The “dislocation” scenario has the advantage of providing a generic interpretation of the observations, i.e. independently of the material physical constants (K and [B with combining macron]). Indeed, as pointed out in ref. 7, the striped texture has been observed independently by several groups, and with numerous different compounds in the SmC (SmC*) phase, thereby ruling out a possible material dependent-based origin of the phenomenon.

A possible link between dislocations and layer undulations may also be invoked to offer a different interpretation of the data in Fig. 6b and c. These data show that the wavelength of the undulation is an increasing function of the meniscus thickness. As aforesaid, this trend is expected by analogy to the simple planar case. However, unlike the planar geometry, the meniscus contains a much higher density of dislocations, which may play an essential role. The surmise consists in relating the undulation wave vector to the Burgers vectors of the numerous edge dislocations. In fact, this argument was first put forward by Rault who showed that, in the vicinity of a dislocation of Burgers vector b, layer dilation occurs over a length scale of order b (=|b|).46 And by analogy to the planar case,15,16 the undulation wave vector at the instability threshold, qc, may be given by: qc2Λb = Cte, where Λ is the smectic penetration length defined previously. Therefore, the larger b, the larger the period of undulations.

We may extrapolate the above reasoning to our experimental situation. The thickness increase in the meniscus is compensated by the insertion of new layers and the formation of edge dislocations. The thicker the meniscus, the higher the density of dislocations. However, dislocations are known to interact and group together to form large-b dislocations, which are more energetically favorable.1,3,27 Consequently, large-b (resp., low-b) dislocations are preferentially located in the thick (resp., thin) parts of the meniscus. Thus, provided that the undulation instability starts close to dislocations, as proposed above, large (resp., small) wavelength distortions are expected to arise from large-b (resp., low-b) dislocations. Although speculative, this interpretation might account for the data in Fig. 6c. In fact, a similar argument was proposed by Smalyukh et al. to tentatively explain the branching of striped domains in the meniscus of FSFs made from TGBA and UTGBC* LCs (see Fig. 7 in ref. 13).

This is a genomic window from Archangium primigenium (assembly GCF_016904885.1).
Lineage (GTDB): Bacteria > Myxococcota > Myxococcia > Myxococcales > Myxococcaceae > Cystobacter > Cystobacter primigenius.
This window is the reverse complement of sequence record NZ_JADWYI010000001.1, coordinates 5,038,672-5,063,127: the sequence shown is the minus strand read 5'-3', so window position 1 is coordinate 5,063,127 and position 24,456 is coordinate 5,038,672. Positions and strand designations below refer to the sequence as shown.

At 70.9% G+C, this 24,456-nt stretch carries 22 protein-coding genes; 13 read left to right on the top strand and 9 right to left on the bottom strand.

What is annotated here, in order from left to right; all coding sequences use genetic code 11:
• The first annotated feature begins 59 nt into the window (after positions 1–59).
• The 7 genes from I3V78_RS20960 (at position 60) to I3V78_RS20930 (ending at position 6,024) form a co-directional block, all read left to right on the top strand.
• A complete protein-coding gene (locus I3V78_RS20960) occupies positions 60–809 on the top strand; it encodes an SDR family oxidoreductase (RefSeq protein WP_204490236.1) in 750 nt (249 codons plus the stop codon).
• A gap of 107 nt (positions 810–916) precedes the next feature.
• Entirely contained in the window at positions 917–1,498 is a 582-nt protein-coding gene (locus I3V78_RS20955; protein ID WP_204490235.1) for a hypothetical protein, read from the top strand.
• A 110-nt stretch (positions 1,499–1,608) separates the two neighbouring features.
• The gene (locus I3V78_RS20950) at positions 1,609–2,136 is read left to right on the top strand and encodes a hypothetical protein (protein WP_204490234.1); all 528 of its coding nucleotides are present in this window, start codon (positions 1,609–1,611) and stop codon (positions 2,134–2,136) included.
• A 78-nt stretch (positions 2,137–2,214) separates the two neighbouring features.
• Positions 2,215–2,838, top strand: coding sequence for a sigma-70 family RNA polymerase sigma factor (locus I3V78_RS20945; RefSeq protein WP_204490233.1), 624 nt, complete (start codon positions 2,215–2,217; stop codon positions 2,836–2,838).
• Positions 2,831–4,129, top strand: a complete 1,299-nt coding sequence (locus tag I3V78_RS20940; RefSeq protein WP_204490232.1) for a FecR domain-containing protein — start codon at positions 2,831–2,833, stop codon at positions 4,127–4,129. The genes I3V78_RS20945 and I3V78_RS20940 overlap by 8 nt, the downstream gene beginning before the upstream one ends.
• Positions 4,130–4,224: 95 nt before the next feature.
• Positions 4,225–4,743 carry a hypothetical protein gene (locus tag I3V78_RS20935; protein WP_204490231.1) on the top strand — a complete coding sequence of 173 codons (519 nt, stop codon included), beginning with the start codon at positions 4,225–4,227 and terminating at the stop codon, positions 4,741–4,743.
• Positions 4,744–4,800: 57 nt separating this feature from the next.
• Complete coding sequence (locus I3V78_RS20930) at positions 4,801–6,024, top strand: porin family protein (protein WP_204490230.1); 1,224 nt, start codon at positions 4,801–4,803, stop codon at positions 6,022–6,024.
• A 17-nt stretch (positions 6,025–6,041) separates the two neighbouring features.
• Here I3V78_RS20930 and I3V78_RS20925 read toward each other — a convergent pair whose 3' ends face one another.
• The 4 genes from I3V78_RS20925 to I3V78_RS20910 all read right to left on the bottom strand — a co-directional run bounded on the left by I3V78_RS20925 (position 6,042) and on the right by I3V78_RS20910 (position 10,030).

The variations of λ versus the meniscus thickness may also be understood from a purely energetic viewpoint. As a first approximation, if we consider again the expression of the elastic energy, image file: c6sm02736a-t12.tif, of a smectic A [eqn (1)], we see that, in terms of orders of magnitude, the curvature energy term can be written as uxx2u02/λ4, where u0 is the undulation amplitude. Thus, we notice that long wavelength distortions should be favored in order to minimize image file: c6sm02736a-t13.tif as much as possible. Hence, for a given local thickness h, the system will tend to maximize λ. This trend, combined with the fact that there is no layer undulation in the film, might force the system to generate a hierarchical cascade of stripes with a varying periodicity. Actually, this phenomenon bears some analogy with instabilities unveiled in other systems, such as thin polymer films or membranes subjected to external constraints.48–52

Finally, we close this section with a few open issues concerning the ageing of the striped patterns in the meniscus. As aforementioned, the radial stripes are conserved as long as the film is stable. Some samples could be kept for several months, at constant temperature, without any apparent evolution. This is in fierce contrast to what is usually observed in a conventional sandwich cell, where the stripes eventually disappear via a dissipative process involving a plastic relaxation from the motion of dislocations.1,3 In the SmA phase, a rather high density of dislocations – with potentially large Burgers vectors – is already present in the meniscus. Most likely, these dislocations are located in the center of the sample since they are repelled from free surfaces.1 At the SmA–SmC (SmC*) transition, layer undulation takes place and creates a periodic stress field in the bulk. This stress field is expected to exert forces on the dislocations which should, therefore, move and redistribute in the meniscus provided they are not pinned. Such motions, if they occur, might be responsible for the branching of stripes, which are initially straight and thin at TAC over the whole meniscus (cf. Section 3.1.1 and Fig. 7). This scenario would be consistent with the fact that undulations may preferentially appear in the vicinity of dislocations: if the dislocations rearrange, so do the stripes. However, we have no proof to support this highly speculative statement. Reliable orders of magnitude of typical dislocation velocities or transit times are difficult to estimate. The situation is quite complicated because the force acting on different points of the same dislocation line changes periodically, resulting in a non-uniform propagation velocity. To our knowledge, we are not aware of any work dedicated to the dynamics of even a single dislocation in the presence of an undulation instability. The only (early) experiments that touched upon this problem are those due to Bartolino and Durand, who investigated the undulation instability in a wedge cell for several wedge angles, α.53 They showed that the instability threshold, δc (critical displacement of the upper plate), grows significantly in the large angle limit, i.e. when one enters the regime of high dislocation densities. This result still remains poorly understood today, but points to the undoubtedly important role of defects in relaxation mechanisms.